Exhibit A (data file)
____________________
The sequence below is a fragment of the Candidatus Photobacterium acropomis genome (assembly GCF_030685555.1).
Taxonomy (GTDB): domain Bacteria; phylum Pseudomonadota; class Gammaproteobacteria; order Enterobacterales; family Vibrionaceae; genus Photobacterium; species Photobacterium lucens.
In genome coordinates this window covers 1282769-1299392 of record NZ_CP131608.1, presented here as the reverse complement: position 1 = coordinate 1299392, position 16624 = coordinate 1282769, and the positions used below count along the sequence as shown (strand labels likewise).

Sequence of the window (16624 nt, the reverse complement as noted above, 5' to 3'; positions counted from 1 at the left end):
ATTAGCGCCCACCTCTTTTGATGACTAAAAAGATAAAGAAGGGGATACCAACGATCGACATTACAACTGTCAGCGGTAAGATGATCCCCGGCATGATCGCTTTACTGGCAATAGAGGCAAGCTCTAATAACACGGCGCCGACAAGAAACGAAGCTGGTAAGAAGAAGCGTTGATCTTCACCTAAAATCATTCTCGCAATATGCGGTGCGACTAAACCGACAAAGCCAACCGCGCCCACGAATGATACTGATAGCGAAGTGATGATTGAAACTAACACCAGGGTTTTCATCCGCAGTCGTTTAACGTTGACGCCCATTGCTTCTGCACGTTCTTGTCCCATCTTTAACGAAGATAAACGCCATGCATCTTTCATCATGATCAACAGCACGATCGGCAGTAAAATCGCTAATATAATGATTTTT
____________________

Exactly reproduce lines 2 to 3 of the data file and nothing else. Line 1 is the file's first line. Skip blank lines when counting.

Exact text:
Taxonomy (GTDB): domain Bacteria; phylum Pseudomonadota; class Gammaproteobacteria; order Enterobacterales; family Vibrionaceae; genus Photobacterium; species Photobacterium lucens.
In genome coordinates this window covers 1282769-1299392 of record NZ_CP131608.1, presented here as the reverse complement: position 1 = coordinate 1299392, position 16624 = coordinate 1282769, and the positions used below count along the sequence as shown (strand labels likewise).